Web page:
Skip to main content
Kevin L. Maevers, AICP
President; Arivitas Strategies, LLC
Asked a question 9 months ago

With all of the dramatic changes going on in the professional, retail, and service industries, isn't it time that we took a long, hard look at what constitutes a home business, and how local economies can benefit from an active and vibrant micro-business community? I guess my real questions is, why shouldn't every home in your community have the opportunity to contribute to the overall economic health of the neighborhood and town? The entrepreneurial spirit is alive and well in many communities, but the cost of entry is exorbitant for many traditional businesses, which serves to restrict the number and types of new businesses and jobs a community can create. Technology and training have allowed so many people to become independent job creators (either part-time or full time) by opening up small-town USA to the global marketplace. But that same technology allows the microprenuer to reach out to the local community and offer goods and services that will keep the money circulating in the community, and the profits will be put right back into the home, family, and neighborhood. If we're going to build Strong Towns, shouldn't we begin by creating the opportunity for Strong Families, Strong Homes, and Strong Neighborhoods?

Where am I?

In Strong Towns you can ask and answer questions and share your experience with others!

With all of the dramatic changes going on in the professional, retail, and service industries, isn't it time that we took a long, hard look at what constitutes a home business, and how local economies can benefit from an active and vibrant micro-business community?  I guess my real questions is, why shouldn't every home in your community have the opportunity to contribute to the overall economic health of the neighborhood and town?  The entrepreneurial spirit is alive and well in many communities, but the cost of entry is exorbitant for many traditional businesses, which serves to restrict the number and types of new businesses and jobs a community can create.  Technology and training have allowed so many people to become independent job creators (either part-time or full time) by opening up small-town USA to the global marketplace.  But that same technology allows the microprenuer to reach out to the local community and offer goods and services that will keep the money circulating in the community, and the profits will be put right back into the home, family, and neighborhood.  If we're going to build Strong Towns, shouldn't we begin by creating the opportunity for Strong Families, Strong Homes, and Strong Neighborhoods?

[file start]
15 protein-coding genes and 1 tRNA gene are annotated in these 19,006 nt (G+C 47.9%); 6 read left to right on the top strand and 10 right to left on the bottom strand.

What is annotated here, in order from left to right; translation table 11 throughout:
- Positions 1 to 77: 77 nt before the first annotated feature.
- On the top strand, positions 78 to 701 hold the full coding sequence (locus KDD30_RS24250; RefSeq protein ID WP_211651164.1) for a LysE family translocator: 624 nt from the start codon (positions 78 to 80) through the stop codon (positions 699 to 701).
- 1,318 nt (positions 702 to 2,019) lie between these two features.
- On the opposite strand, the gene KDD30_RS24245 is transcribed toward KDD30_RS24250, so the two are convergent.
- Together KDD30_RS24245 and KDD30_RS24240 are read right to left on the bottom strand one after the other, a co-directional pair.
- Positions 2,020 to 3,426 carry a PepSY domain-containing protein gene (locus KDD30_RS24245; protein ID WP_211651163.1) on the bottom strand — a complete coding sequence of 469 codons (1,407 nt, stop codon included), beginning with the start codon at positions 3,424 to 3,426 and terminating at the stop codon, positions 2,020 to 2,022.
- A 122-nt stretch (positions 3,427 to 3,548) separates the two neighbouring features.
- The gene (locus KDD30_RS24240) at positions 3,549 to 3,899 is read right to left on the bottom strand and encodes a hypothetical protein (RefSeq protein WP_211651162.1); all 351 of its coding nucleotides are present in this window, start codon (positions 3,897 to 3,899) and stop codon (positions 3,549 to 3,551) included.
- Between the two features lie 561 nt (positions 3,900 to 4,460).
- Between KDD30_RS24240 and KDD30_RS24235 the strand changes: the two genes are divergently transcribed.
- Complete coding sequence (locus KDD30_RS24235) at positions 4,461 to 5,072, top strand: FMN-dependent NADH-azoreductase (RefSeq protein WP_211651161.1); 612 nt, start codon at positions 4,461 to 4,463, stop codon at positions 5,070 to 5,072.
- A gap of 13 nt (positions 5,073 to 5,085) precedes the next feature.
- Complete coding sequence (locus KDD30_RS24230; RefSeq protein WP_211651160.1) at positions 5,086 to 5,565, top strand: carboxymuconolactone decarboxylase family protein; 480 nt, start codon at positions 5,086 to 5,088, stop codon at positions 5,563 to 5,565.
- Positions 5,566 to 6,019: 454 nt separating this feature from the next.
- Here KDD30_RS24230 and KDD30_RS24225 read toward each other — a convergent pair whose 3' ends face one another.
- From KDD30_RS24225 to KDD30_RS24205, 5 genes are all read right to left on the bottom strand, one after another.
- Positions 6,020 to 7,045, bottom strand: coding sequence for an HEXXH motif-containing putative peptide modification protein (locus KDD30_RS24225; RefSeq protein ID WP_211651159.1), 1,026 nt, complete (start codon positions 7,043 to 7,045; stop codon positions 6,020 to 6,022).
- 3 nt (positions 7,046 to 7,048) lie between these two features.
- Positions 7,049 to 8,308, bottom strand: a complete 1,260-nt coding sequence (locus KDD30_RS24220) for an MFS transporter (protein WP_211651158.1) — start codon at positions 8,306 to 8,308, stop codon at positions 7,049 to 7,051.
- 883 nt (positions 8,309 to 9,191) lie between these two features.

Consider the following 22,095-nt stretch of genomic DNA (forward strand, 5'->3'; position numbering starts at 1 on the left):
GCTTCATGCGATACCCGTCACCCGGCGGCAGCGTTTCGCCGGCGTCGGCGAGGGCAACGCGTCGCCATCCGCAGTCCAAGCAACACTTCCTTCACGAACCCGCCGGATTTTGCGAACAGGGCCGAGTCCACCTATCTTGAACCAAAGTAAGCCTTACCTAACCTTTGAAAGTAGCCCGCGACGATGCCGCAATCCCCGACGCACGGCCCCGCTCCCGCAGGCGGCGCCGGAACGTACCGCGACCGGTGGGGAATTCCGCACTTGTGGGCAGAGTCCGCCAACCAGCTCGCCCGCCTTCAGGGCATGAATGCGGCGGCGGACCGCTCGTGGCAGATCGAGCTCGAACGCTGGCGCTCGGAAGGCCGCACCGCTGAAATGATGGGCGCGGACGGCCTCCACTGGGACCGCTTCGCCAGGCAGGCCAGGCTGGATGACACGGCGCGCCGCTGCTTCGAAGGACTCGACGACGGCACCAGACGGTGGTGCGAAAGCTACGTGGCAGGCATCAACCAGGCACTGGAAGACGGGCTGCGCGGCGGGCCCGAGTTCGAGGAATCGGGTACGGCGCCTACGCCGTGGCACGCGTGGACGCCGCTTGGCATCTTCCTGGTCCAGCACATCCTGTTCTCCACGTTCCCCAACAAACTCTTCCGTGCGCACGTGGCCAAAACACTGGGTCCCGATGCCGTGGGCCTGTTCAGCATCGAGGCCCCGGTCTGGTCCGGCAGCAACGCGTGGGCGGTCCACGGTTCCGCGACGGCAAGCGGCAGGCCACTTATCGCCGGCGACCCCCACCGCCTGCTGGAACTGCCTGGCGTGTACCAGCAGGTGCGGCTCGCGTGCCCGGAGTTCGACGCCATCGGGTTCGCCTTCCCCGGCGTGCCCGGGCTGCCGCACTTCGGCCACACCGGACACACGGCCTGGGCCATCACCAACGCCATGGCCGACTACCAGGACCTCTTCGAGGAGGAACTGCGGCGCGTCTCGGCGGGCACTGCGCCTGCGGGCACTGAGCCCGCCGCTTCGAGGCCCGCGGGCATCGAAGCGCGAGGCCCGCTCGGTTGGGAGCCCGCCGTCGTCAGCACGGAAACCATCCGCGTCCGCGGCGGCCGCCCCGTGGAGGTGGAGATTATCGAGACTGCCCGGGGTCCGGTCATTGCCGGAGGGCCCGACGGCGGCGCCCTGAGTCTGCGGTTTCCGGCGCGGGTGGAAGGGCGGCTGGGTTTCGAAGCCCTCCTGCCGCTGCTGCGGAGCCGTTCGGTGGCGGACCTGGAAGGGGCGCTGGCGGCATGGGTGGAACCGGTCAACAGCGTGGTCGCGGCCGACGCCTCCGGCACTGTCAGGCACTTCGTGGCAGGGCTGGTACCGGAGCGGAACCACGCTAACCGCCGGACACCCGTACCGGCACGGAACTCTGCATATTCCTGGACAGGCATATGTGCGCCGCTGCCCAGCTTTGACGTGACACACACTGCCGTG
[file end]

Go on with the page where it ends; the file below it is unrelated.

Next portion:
Kevin, i'm not entirely sure what you mean by micro-business. One idea that seems feasible in my neighborhood structure would be to have a commercial hub (which we do) that contains many spaces where start-ups and home type businesses could thrive instead of actually having them in your home and having to deal with zoning, etc. This would mean cheap rent ($100-$200 a month) and the ability to test their ideas for relatively inexpensively. Ideally these would be tiny stand alone buildings with a central space. 

I agree with your overall premise, Strong Families, Strong Homes and Strong Neighborhoods create Strong Towns! 

With all of the dramatic changes going on in the professional, retail, and service industries, isn't it time that we took a long, hard look at what constitutes a home business, and how local economies can benefit from an active and vibrant micro-business community?  I guess my real questions is, why shouldn't every home in your community have the opportunity to contribute to the overall economic health of the neighborhood and town?  The entrepreneurial spirit is alive and well in many communities, but the cost of entry is exorbitant for many traditional businesses, which serves to restrict the number and types of new businesses and jobs a community can create.  Technology and training have allowed so many people to become independent job creators (either part-time or full time) by opening up small-town USA to the global marketplace.  But that same technology allows the microprenuer to reach out to the local community and offer goods and services that will keep the money circulating in the community, and the profits will be put right back into the home, family, and neighborhood.  If we're going to build Strong Towns, shouldn't we begin by creating the opportunity for Strong Families, Strong Homes, and Strong Neighborhoods?

This reminds me of a book I'm reading about the history of general stores in North America. The first real stores were "shops-in-the-house," where storekeepers set up shop in a room in their dwelling house. I love this low-lift way for entrepreneurs to build wealth serving their community while taking on little overhead. 

Like you, Kevin, I wish more homeowners had this opportunity in their neighborhoods. Imagine  all the product and services we could have without leaving our neighborhoods: coffee, haircuts—the list goes on and on!